In the name of free speech
Consider the case of Anjem Choudary, the genial, 49-year-old UK Muslim, who — following a trial shrouded in secrecy — has been convicted of advocating terrorism, along with fellow radical Mohammed Mizanur Rahman, with sentencing of the two men expected in September. For years Choudary was at liberty to go into British TV studios and mouth his inflammatory slogans. In this time of grave concern about radicalization he would have enjoyed no such freedom in France or many other countries.
Now — from newly released evidence — it transpires that intelligence agencies across Europe long ago identified Choudary as a menace. Approximately a hundred individuals in the UK alone are believed to have been radicalized through contact with him and/or violent Islamist groups that he championed, such as Al-Muhajiroun. Among his protégés was Michael Adebolajo, who in 2013 led an accomplice in the hacking to death of the British soldier Lee Rigby on a south London Street. “He was on our wavelength,” boasted Choudary in the aftermath of the killing.
In the light of all this, the current debate in the UK about whether to place especially dangerous imprisoned terrorists in isolation units to stop them from exercising a radicalizing influence is liable to seem somewhat belated. Choudary is not the first Muslim who was able to conduct a career as an agitator in full public view. In many ways he was a successor to Abu Hamza, the Egyptian-born cleric who with his hook hand and glass eye became notorious in the late 1990s and early 2000s as a demagogue. On TV Hamza pushed free speech beyond all reasonable limits while preaching sedition at the Finsbury Park mosque, where he served as imam. It seemed barely credible that he was never arrested. When he finally was, it appeared to be because of US pressure to take action against him.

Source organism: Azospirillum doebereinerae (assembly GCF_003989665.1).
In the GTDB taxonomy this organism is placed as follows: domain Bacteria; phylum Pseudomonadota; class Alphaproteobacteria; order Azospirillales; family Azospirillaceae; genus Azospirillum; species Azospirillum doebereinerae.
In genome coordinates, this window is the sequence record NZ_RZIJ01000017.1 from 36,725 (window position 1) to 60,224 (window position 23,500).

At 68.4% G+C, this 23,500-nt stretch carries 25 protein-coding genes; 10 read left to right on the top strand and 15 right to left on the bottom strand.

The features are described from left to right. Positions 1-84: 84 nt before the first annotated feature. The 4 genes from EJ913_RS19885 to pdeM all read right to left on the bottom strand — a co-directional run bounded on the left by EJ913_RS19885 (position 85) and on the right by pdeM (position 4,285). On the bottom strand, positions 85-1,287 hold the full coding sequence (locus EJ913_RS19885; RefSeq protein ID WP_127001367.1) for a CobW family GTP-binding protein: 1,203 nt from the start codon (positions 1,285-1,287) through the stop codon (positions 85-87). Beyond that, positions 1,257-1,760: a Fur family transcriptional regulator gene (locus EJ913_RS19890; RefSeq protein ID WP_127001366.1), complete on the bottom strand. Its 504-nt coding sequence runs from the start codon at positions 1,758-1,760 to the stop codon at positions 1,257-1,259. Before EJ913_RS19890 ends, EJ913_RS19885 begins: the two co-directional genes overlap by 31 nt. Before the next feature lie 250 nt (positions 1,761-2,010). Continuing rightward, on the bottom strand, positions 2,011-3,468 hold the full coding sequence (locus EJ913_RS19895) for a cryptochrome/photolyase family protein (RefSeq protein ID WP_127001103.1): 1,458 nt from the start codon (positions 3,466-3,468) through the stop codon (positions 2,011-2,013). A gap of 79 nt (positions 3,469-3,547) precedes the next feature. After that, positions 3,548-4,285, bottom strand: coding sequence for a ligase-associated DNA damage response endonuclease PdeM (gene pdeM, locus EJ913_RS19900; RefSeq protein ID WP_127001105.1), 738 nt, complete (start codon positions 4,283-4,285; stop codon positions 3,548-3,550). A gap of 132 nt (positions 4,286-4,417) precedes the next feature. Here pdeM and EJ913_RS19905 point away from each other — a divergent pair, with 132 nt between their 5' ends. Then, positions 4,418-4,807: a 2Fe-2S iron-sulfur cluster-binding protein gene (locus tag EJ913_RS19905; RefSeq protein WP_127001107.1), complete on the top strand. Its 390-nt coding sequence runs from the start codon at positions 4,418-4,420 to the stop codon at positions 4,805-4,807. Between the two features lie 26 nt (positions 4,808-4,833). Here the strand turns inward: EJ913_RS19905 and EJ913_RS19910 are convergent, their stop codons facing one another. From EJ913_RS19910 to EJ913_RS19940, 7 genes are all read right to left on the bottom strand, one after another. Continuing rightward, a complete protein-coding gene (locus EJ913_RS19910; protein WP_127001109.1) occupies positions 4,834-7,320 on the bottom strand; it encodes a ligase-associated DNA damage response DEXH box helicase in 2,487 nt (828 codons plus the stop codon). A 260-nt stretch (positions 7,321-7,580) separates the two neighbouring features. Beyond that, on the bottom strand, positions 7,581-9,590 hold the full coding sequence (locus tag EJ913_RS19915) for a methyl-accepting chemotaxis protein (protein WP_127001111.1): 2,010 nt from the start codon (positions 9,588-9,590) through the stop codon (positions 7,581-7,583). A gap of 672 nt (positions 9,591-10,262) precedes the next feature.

Choudary and Hamza alike enjoyed what amounted to a symbiotic relationship with the British media. They became the media’s favorite Muslim fanatics, bogeymen guaranteed to inflame the public and accordingly good for business.
It has been widely surmised that they also enjoyed a symbiotic relationship with the British security services. That Hamza was cultivated as a spy was precisely what his defense lawyers claimed when he was prosecuted on terrorism charges in New York in 2014. He is now serving a life sentence in the US with no possibility of parole. Choudary insisted that he believed in a “covenant of security:” because the UK gave a home to Muslims it should not be a target of attack. As it happens, the notion of such a covenant has deep roots in the UK. In the years before the WWI when Russian revolutionaries sought refuge in London, British spymasters allowed them to go about their business on the understanding that they would not cause trouble on British soil. The thinking was that the arrangement could yield useful information while also burnishing imperial Britain’s credentials as “the home of liberty.” It often seems as if something of this antediluvian mindset has lingered on into the 21st century with baleful consequences.
Whatever the truth may be, it is hard to escape the suspicion that Choudary perpetrated much preventable harm. Part of that harm is the incalculable damage that he has done to the image of the UK Muslim community. The endless exposure of his provocative personality in the British media encouraged public perceptions that Islam and extremism are synonymous. Few British Muslims will regret that he is now behind bars. It is among sections of the British media, hungry for lurid headlines, that Choudary will perhaps be most sorely missed.
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